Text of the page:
McCain on campaign finance: 'The system is broken'
CNN's Holly Gilbert
(CNN) - "Uninformed, arrogant, naive." Sen. John McCain used those three words in an interview Sunday to slam the Citizens United decision, the 2010 Supreme Court ruling that paved the way for political donations from corporations and special interest groups.
Pressed on the issue of campaign cash and whether it is unduly influencing this year's presidential campaign, the Republican senator from Arizona maintained that allowing an "incredible amount of money" to enter political races opens the door for corruption.
"I think there will be scandals associated with the worst decision of the United States Supreme Court in the 21st century," McCain said on NBC's "Meet the Press."
The GOP senator suggested earlier Supreme Court benches would have ruled differently in the case.
"That's why we miss people like William Rehnquist and Sandra Day O'Connor who had some experience with - with congressional and other races, with the political arena."
Asked about Nevada billionaire and GOP financier Sheldon Adleson's recent pledge, along with his wife Miriam, of $10 million to the super PAC supporting Mitt Romney, McCain iterated it's the threat of not just one but many potential donors that hurts the electoral system.
"The whole system is broken and it's a wash. I don't pick out Mr. Adleson any more than I pick out Mr. Trumka," McCain said, referring to the AFL-CIO leader who helped finance Obama's 2008 presidential campaign.
"I've always been concerned about the labor unions who take money from their union members and without their permission contribute to causes they may not support," McCain continued.
Casino owner Sheldon Adleson gained notoriety for backing former GOP candidate Newt Gingrich with more than $20 million in donations to the pro-Gingrich super PAC Winning our Future during the Republican primaries.
Doubts about whether Adleson would eventually back Romney evaporated when he and his wife gave $10 million to the pro-Romney super PAC in mid-June. Since then, Adleson has made comments he may contribute as much as $100 million to the GOP presidential candidate.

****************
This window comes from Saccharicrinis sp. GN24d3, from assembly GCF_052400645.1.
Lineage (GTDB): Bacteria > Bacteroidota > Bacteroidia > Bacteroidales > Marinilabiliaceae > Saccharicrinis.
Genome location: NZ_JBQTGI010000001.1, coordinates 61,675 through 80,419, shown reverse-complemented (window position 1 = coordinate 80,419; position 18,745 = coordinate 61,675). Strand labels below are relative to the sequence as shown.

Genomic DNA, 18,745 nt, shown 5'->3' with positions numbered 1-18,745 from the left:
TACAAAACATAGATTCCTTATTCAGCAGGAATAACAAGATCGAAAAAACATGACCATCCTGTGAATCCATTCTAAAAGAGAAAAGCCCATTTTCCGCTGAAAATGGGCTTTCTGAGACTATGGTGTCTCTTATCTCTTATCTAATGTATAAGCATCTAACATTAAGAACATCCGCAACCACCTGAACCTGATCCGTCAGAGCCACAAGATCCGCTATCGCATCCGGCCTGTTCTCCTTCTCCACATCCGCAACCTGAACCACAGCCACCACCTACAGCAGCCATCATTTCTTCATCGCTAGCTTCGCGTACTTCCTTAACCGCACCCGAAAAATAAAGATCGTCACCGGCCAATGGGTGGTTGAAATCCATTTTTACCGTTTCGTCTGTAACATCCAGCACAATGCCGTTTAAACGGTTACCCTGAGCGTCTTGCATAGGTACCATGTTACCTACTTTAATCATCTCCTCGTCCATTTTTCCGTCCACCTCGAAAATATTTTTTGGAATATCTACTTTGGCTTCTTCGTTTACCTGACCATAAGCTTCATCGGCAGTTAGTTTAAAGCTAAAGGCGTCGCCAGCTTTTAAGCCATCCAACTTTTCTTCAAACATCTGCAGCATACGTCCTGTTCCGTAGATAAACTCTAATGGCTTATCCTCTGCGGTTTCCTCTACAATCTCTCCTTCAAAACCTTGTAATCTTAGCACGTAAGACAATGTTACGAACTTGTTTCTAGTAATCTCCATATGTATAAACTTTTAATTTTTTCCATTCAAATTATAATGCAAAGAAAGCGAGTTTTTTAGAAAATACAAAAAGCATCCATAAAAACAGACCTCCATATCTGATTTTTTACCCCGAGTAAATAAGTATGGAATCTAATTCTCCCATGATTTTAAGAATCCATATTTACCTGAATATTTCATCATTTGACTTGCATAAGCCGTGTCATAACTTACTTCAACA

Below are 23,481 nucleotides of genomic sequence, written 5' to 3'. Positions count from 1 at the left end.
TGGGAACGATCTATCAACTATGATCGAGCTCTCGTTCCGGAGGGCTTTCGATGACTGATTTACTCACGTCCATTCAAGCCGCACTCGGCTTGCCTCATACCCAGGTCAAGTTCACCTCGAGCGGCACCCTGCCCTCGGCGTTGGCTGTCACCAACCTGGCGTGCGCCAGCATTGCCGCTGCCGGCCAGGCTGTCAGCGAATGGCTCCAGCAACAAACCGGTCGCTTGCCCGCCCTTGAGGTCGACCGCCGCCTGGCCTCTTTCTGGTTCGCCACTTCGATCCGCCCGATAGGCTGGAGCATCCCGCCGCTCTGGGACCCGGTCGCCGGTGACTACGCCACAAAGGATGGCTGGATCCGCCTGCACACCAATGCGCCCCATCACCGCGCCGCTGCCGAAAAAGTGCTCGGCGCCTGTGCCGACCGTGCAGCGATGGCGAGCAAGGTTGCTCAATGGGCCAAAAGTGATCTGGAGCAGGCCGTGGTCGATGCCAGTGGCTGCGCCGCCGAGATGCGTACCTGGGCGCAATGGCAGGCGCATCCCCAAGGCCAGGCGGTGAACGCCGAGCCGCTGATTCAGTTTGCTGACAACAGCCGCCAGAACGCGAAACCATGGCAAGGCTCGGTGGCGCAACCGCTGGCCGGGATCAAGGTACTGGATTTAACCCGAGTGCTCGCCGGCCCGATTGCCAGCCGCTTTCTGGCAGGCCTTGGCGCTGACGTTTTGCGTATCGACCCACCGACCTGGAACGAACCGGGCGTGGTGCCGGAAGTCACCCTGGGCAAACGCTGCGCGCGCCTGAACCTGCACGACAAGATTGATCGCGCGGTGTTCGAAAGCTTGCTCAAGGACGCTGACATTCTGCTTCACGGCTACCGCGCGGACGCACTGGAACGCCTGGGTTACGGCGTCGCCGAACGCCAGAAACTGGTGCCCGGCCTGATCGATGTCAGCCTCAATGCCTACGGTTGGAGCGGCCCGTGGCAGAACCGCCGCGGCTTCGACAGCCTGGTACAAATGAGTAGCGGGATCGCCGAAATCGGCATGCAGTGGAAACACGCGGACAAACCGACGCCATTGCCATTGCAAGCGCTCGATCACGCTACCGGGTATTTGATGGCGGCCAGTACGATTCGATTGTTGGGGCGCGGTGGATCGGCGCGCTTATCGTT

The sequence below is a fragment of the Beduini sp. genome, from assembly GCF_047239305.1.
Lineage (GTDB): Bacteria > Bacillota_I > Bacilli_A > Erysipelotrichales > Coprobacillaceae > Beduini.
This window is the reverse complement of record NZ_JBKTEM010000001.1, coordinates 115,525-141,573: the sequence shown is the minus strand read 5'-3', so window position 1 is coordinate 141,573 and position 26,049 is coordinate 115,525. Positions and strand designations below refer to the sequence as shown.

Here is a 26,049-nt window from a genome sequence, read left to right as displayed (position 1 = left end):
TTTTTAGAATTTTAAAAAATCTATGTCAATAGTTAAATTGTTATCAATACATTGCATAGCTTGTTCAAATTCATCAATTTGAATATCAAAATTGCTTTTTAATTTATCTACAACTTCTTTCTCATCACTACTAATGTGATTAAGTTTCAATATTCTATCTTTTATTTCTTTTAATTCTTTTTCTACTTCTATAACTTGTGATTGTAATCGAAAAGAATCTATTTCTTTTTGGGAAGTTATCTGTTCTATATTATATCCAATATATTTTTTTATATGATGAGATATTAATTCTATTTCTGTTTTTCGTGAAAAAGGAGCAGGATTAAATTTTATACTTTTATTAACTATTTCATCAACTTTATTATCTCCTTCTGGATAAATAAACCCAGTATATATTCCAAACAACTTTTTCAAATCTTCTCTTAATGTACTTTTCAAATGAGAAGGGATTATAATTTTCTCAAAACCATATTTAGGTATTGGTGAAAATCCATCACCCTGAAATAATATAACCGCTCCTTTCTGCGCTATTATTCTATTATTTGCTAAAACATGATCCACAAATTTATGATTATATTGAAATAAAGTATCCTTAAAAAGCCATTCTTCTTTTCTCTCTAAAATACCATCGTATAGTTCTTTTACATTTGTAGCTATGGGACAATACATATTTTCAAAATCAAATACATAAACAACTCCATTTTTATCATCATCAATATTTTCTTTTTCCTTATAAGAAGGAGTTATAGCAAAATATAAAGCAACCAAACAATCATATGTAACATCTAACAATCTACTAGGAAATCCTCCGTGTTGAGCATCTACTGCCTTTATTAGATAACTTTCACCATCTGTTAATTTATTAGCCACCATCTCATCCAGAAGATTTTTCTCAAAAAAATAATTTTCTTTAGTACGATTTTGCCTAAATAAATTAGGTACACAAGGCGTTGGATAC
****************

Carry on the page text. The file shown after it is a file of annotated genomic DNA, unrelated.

McCain says casino mogul is putting ‘foreign money’ into 2012 campaign
By Justin Sink - 06/15/12 12:43 PM ET
Sen. John McCain (R-Ariz.) on Friday said Mitt Romney is benefiting indirectly from "foreign money" after casino mogul Sheldon Adelson pledged $10 million to a super-PAC that supports his presidential bid.
"Much of Mr. Adelson's casino profits that go to him come from his casino in Macau, which says that obviously, maybe in a roundabout way foreign money is coming into an American political campaign," McCain told PBS's "News Hour."
Adelson, a prominent conservative donor who supported Newt Gingrich in the GOP primary, made his donation earlier this week after a face-to-face meeting with Romney in Las Vegas. A source close to Adelson told Forbes that the casino mogul is ready to do "whatever it takes" to defeat President Obama, including "limitless" donations to the campaign. Adelson told Forbes he could spend as much as $100 million on politics in 2012.
Campaign finance reform has been a signature issue for McCain, who endorsed Romney for president during the GOP primaries. The Arizona lawmaker said he is concerned about the donation to the Restore Our Future super-PAC that supports Romney.
"That is a great deal of money, and we need a level playing field and we need to go back to the realization ... that we have to have a limit on the flow of money, and corporations are not people," McCain said.
McCain blasted the 2010 Citizens United ruling by the U.S. Supreme Court, which freed individuals and corporations to give to outside groups by striking down parts of the 2002 McCain-Feingold campaign finance reform law.
"There will be scandals, there's just too much money washing around Washington today ... I'm afraid we're for a very bleak period in American politics," McCain said. "To somehow view money as not having a corrupting effect on elections flies in the face of reality."
McCain also called the Citizens United decision "the most misguided, naïve, uninformed, egregious decision of the United States Supreme Court in the 21st Century."